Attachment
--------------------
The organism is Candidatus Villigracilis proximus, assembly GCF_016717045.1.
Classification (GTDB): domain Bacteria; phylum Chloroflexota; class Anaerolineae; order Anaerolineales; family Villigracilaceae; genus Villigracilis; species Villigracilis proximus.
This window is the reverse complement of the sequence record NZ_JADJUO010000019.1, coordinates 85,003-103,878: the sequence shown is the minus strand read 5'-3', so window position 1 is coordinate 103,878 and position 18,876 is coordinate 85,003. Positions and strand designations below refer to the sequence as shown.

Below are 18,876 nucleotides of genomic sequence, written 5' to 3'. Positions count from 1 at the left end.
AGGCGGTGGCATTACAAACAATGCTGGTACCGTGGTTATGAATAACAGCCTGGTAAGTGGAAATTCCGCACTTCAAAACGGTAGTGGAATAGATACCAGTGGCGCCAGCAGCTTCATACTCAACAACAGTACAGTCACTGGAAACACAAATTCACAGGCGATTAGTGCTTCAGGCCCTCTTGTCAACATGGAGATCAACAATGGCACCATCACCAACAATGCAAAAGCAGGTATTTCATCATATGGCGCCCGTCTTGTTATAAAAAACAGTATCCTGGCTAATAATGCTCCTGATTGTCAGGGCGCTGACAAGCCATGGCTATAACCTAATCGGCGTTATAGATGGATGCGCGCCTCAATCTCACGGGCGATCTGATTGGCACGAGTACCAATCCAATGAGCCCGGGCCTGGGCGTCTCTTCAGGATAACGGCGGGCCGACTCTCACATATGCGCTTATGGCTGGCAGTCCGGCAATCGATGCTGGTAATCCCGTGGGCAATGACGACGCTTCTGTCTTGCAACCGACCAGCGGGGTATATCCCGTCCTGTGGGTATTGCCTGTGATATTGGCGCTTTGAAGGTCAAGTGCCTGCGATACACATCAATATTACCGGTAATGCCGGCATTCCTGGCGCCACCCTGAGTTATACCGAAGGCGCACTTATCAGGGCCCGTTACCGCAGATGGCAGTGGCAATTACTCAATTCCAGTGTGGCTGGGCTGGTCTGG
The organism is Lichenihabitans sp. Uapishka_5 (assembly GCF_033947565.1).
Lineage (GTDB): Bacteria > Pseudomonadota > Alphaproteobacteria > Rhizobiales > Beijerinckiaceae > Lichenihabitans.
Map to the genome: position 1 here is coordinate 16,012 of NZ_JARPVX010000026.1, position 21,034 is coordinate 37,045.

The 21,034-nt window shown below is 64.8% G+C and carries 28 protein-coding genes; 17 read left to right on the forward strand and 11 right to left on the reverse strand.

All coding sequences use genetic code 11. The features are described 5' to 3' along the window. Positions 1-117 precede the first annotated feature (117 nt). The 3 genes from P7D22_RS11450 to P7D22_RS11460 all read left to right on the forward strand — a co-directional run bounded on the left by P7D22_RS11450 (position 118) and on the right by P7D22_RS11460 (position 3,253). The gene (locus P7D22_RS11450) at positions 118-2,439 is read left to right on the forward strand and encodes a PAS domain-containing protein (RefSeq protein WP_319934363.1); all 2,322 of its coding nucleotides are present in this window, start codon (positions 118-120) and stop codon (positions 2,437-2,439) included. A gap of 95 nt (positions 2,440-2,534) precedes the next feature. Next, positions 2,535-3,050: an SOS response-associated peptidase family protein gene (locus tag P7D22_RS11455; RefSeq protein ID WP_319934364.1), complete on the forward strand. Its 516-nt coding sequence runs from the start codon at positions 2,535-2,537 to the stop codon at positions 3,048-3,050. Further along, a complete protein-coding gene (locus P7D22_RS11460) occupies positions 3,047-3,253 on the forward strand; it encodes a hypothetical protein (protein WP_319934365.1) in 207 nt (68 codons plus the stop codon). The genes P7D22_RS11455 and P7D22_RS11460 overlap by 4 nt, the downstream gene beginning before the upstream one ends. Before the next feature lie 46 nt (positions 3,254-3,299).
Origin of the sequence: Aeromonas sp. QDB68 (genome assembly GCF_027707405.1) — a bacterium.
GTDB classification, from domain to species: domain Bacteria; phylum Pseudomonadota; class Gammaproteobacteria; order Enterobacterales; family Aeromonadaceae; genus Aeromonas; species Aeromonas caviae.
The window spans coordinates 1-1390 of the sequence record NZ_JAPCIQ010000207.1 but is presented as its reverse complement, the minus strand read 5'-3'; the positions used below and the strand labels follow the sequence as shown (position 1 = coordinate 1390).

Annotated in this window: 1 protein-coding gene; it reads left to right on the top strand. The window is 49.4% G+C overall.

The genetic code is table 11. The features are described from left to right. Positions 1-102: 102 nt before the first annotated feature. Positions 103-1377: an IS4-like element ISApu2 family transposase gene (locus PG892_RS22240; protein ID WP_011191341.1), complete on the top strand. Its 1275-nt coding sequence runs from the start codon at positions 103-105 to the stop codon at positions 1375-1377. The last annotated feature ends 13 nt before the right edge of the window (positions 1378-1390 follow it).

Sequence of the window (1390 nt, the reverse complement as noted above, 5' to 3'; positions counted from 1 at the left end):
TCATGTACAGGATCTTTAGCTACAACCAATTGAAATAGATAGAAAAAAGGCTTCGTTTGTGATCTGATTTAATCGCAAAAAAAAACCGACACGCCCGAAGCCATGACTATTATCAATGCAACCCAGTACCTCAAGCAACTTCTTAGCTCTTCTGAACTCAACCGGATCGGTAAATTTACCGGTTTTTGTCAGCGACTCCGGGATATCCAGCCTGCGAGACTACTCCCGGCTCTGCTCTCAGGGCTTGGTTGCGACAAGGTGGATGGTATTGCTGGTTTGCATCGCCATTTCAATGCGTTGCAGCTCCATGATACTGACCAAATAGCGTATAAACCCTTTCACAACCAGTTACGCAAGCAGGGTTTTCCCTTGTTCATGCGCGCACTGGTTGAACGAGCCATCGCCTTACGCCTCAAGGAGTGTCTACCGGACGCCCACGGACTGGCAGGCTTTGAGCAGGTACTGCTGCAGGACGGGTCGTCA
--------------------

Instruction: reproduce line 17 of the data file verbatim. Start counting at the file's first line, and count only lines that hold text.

TCATGTACAGGATCTTTAGCTACAACCAATTGAAATAGATAGAAAAAAGGCTTCGTTTGTGATCTGATTTAATCGCAAAAAAAAACCGACACGCCCGAAGCCATGACTATTATCAATGCAACCCAGTACCTCAAGCAACTTCTTAGCTCTTCTGAACTCAACCGGATCGGTAAATTTACCGGTTTTTGTCAGCGACTCCGGGATATCCAGCCTGCGAGACTACTCCCGGCTCTGCTCTCAGGGCTTGGTTGCGACAAGGTGGATGGTATTGCTGGTTTGCATCGCCATTTCAATGCGTTGCAGCTCCATGATACTGACCAAATAGCGTATAAACCCTTTCACAACCAGTTACGCAAGCAGGGTTTTCCCTTGTTCATGCGCGCACTGGTTGAACGAGCCATCGCCTTACGCCTCAAGGAGTGTCTACCGGACGCCCACGGACTGGCAGGCTTTGAGCAGGTACTGCTGCAGGACGGGTCGTCA